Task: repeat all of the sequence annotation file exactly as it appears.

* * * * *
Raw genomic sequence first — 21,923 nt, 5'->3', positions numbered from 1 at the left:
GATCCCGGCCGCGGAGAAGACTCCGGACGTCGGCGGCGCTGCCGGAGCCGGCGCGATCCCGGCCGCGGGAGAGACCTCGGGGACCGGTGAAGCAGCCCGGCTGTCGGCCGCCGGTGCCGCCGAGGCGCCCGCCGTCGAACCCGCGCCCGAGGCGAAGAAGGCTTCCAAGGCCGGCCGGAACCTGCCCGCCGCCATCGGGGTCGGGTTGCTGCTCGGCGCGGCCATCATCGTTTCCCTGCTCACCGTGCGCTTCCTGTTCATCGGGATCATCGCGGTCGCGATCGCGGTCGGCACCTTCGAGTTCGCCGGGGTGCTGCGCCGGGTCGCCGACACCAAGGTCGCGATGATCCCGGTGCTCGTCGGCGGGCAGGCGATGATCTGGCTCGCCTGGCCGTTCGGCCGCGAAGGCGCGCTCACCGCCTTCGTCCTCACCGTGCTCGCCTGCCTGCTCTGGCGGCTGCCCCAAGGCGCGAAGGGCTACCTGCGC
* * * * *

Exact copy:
Raw genomic sequence first — 21,923 nt, 5'->3', positions numbered from 1 at the left:
GATCCCGGCCGCGGAGAAGACTCCGGACGTCGGCGGCGCTGCCGGAGCCGGCGCGATCCCGGCCGCGGGAGAGACCTCGGGGACCGGTGAAGCAGCCCGGCTGTCGGCCGCCGGTGCCGCCGAGGCGCCCGCCGTCGAACCCGCGCCCGAGGCGAAGAAGGCTTCCAAGGCCGGCCGGAACCTGCCCGCCGCCATCGGGGTCGGGTTGCTGCTCGGCGCGGCCATCATCGTTTCCCTGCTCACCGTGCGCTTCCTGTTCATCGGGATCATCGCGGTCGCGATCGCGGTCGGCACCTTCGAGTTCGCCGGGGTGCTGCGCCGGGTCGCCGACACCAAGGTCGCGATGATCCCGGTGCTCGTCGGCGGGCAGGCGATGATCTGGCTCGCCTGGCCGTTCGGCCGCGAAGGCGCGCTCACCGCCTTCGTCCTCACCGTGCTCGCCTGCCTGCTCTGGCGGCTGCCCCAAGGCGCGAAGGGCTACCTGCGC